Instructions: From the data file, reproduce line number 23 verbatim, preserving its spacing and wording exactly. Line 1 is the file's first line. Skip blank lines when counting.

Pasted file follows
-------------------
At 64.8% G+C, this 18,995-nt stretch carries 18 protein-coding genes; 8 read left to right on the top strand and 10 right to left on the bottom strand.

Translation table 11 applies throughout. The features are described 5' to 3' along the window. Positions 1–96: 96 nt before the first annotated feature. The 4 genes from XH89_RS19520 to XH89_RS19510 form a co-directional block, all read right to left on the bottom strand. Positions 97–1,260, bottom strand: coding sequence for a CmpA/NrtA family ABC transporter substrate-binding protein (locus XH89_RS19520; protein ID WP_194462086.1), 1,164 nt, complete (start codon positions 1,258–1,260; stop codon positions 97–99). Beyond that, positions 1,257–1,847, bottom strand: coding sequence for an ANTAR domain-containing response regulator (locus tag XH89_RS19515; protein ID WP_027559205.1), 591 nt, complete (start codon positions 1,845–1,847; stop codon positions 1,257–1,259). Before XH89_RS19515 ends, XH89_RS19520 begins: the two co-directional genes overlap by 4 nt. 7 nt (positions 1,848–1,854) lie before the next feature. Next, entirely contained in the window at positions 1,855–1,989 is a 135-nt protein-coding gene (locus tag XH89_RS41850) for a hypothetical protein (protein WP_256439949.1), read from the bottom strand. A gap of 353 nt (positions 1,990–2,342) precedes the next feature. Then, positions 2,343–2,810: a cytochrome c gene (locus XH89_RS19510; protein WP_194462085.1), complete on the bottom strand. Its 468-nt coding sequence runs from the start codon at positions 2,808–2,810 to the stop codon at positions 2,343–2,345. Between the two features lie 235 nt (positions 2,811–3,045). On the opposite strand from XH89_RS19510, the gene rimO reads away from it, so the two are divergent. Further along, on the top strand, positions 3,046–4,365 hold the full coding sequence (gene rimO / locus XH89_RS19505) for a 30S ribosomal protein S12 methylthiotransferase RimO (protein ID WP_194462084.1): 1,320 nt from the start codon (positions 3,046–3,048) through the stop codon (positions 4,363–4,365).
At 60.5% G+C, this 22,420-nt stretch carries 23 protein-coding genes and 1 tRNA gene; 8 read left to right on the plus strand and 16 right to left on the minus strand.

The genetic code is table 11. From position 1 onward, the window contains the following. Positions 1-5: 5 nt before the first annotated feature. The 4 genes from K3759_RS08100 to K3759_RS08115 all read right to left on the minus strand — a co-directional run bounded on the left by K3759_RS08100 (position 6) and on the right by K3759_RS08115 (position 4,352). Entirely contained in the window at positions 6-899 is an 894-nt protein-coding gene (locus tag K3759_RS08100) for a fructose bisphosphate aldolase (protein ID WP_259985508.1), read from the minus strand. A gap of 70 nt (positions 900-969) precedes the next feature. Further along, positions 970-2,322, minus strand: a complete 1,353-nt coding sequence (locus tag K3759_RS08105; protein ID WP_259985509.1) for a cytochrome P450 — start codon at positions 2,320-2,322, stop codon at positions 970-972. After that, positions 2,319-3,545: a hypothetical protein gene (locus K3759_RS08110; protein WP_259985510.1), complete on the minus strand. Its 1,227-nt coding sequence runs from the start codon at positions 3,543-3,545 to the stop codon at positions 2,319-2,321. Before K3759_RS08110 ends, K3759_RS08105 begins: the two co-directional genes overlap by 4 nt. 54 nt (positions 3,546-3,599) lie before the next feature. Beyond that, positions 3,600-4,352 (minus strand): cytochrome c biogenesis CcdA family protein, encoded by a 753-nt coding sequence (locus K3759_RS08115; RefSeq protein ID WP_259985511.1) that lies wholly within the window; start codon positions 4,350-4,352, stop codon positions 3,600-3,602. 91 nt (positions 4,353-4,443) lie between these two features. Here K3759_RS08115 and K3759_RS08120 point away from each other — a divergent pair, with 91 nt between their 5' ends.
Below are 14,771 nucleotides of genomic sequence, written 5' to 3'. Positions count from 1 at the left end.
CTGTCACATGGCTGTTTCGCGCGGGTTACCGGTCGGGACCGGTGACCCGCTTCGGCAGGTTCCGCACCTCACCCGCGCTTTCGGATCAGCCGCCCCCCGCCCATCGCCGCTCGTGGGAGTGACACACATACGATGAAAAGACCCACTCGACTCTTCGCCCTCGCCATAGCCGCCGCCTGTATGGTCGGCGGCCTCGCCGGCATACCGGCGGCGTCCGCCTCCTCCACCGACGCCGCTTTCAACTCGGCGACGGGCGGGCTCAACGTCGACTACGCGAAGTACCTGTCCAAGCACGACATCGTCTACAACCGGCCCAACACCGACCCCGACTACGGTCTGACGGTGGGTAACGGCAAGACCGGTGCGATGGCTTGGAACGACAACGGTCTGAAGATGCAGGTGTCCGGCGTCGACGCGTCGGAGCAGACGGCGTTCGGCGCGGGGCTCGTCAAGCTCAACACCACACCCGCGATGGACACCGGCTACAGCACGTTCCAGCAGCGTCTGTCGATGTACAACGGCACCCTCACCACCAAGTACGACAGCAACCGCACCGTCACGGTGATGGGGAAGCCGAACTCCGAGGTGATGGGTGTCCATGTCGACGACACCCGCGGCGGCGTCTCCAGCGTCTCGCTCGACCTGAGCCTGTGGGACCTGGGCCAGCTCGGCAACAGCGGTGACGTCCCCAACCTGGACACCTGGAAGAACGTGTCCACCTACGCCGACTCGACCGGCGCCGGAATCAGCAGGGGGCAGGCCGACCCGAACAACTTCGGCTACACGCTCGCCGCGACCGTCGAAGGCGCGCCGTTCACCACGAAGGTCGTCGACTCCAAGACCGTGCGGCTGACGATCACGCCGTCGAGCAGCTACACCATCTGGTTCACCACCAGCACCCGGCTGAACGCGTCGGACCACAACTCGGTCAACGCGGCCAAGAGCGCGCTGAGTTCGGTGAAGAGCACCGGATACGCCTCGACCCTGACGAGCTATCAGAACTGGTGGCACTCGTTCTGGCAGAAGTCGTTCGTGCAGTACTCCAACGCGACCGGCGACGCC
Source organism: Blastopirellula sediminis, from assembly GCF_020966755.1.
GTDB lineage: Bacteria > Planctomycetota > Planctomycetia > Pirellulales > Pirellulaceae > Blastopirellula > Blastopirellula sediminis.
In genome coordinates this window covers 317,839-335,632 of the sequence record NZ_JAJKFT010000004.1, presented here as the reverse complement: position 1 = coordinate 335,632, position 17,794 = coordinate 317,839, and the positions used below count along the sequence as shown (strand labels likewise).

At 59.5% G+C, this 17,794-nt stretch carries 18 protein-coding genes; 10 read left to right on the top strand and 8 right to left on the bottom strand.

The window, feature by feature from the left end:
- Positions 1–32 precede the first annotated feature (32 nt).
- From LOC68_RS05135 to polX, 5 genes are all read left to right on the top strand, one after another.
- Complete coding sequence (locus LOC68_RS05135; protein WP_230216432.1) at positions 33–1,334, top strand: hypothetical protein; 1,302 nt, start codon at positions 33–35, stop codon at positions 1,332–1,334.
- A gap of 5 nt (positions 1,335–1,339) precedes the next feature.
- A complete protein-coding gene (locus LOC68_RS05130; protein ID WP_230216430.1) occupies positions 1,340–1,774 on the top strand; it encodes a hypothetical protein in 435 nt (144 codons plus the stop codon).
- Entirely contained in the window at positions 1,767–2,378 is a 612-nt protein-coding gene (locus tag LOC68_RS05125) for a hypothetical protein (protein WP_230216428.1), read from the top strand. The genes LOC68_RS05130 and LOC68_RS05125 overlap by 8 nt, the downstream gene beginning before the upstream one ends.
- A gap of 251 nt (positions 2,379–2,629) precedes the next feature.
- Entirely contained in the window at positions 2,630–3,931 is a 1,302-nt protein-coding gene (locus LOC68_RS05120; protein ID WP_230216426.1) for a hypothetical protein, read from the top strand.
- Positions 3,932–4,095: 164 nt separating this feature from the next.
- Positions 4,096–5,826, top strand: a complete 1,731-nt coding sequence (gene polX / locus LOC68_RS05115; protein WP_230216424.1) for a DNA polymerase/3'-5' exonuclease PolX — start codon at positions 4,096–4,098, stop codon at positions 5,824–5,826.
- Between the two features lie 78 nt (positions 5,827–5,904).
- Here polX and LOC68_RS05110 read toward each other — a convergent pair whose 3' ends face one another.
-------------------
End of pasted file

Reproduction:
- Here polX and LOC68_RS05110 read toward each other — a convergent pair whose 3' ends face one another.